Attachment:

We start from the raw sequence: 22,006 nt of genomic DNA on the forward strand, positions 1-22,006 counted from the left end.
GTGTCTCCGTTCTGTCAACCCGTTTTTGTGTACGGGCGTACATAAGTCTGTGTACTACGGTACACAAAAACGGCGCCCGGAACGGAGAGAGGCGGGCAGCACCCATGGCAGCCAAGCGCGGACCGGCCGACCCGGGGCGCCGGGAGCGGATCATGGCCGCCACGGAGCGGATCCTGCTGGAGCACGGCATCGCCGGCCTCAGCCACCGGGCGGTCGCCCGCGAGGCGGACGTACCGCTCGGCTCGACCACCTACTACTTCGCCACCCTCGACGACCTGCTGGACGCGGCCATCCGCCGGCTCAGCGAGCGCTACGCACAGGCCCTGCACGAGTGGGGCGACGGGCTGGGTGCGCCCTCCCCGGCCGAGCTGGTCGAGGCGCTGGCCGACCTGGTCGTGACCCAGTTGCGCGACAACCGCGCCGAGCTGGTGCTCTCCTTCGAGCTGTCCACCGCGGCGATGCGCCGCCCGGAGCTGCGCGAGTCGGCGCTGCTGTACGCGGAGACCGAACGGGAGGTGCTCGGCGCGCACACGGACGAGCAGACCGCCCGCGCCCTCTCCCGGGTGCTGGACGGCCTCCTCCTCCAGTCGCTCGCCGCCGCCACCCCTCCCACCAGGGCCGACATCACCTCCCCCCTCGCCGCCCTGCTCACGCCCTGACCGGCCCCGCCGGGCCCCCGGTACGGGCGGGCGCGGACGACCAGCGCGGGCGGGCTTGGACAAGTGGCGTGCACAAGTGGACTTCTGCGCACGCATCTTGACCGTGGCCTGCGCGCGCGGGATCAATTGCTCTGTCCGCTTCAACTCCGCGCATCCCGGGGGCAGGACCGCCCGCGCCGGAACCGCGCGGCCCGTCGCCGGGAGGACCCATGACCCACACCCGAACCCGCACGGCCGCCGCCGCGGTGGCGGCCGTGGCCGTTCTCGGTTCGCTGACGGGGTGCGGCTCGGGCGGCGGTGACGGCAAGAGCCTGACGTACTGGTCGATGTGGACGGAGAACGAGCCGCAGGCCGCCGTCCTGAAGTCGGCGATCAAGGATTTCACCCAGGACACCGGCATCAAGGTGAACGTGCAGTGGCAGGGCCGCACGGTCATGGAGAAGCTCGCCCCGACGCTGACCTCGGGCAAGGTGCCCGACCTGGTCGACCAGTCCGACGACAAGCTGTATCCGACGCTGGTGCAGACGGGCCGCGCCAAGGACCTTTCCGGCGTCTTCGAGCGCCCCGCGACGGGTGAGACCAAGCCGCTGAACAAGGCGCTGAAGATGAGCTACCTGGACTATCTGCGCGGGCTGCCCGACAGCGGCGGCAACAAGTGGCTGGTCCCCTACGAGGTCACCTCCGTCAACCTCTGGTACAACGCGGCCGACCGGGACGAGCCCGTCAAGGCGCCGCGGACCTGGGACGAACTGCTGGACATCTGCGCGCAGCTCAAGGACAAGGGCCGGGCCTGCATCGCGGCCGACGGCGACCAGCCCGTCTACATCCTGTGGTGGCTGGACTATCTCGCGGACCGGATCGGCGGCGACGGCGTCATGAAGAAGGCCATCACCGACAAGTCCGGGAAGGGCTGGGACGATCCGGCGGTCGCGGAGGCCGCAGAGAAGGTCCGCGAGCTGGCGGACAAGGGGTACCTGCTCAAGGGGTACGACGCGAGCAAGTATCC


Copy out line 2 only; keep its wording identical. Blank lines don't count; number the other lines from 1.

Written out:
GTGTCTCCGTTCTGTCAACCCGTTTTTGTGTACGGGCGTACATAAGTCTGTGTACTACGGTACACAAAAACGGCGCCCGGAACGGAGAGAGGCGGGCAGCACCCATGGCAGCCAAGCGCGGACCGGCCGACCCGGGGCGCCGGGAGCGGATCATGGCCGCCACGGAGCGGATCCTGCTGGAGCACGGCATCGCCGGCCTCAGCCACCGGGCGGTCGCCCGCGAGGCGGACGTACCGCTCGGCTCGACCACCTACTACTTCGCCACCCTCGACGACCTGCTGGACGCGGCCATCCGCCGGCTCAGCGAGCGCTACGCACAGGCCCTGCACGAGTGGGGCGACGGGCTGGGTGCGCCCTCCCCGGCCGAGCTGGTCGAGGCGCTGGCCGACCTGGTCGTGACCCAGTTGCGCGACAACCGCGCCGAGCTGGTGCTCTCCTTCGAGCTGTCCACCGCGGCGATGCGCCGCCCGGAGCTGCGCGAGTCGGCGCTGCTGTACGCGGAGACCGAACGGGAGGTGCTCGGCGCGCACACGGACGAGCAGACCGCCCGCGCCCTCTCCCGGGTGCTGGACGGCCTCCTCCTCCAGTCGCTCGCCGCCGCCACCCCTCCCACCAGGGCCGACATCACCTCCCCCCTCGCCGCCCTGCTCACGCCCTGACCGGCCCCGCCGGGCCCCCGGTACGGGCGGGCGCGGACGACCAGCGCGGGCGGGCTTGGACAAGTGGCGTGCACAAGTGGACTTCTGCGCACGCATCTTGACCGTGGCCTGCGCGCGCGGGATCAATTGCTCTGTCCGCTTCAACTCCGCGCATCCCGGGGGCAGGACCGCCCGCGCCGGAACCGCGCGGCCCGTCGCCGGGAGGACCCATGACCCACACCCGAACCCGCACGGCCGCCGCCGCGGTGGCGGCCGTGGCCGTTCTCGGTTCGCTGACGGGGTGCGGCTCGGGCGGCGGTGACGGCAAGAGCCTGACGTACTGGTCGATGTGGACGGAGAACGAGCCGCAGGCCGCCGTCCTGAAGTCGGCGATCAAGGATTTCACCCAGGACACCGGCATCAAGGTGAACGTGCAGTGGCAGGGCCGCACGGTCATGGAGAAGCTCGCCCCGACGCTGACCTCGGGCAAGGTGCCCGACCTGGTCGACCAGTCCGACGACAAGCTGTATCCGACGCTGGTGCAGACGGGCCGCGCCAAGGACCTTTCCGGCGTCTTCGAGCGCCCCGCGACGGGTGAGACCAAGCCGCTGAACAAGGCGCTGAAGATGAGCTACCTGGACTATCTGCGCGGGCTGCCCGACAGCGGCGGCAACAAGTGGCTGGTCCCCTACGAGGTCACCTCCGTCAACCTCTGGTACAACGCGGCCGACCGGGACGAGCCCGTCAAGGCGCCGCGGACCTGGGACGAACTGCTGGACATCTGCGCGCAGCTCAAGGACAAGGGCCGGGCCTGCATCGCGGCCGACGGCGACCAGCCCGTCTACATCCTGTGGTGGCTGGACTATCTCGCGGACCGGATCGGCGGCGACGGCGTCATGAAGAAGGCCATCACCGACAAGTCCGGGAAGGGCTGGGACGATCCGGCGGTCGCGGAGGCCGCAGAGAAGGTCCGCGAGCTGGCGGACAAGGGGTACCTGCTCAAGGGGTACGACGCGAGCAAGTATCC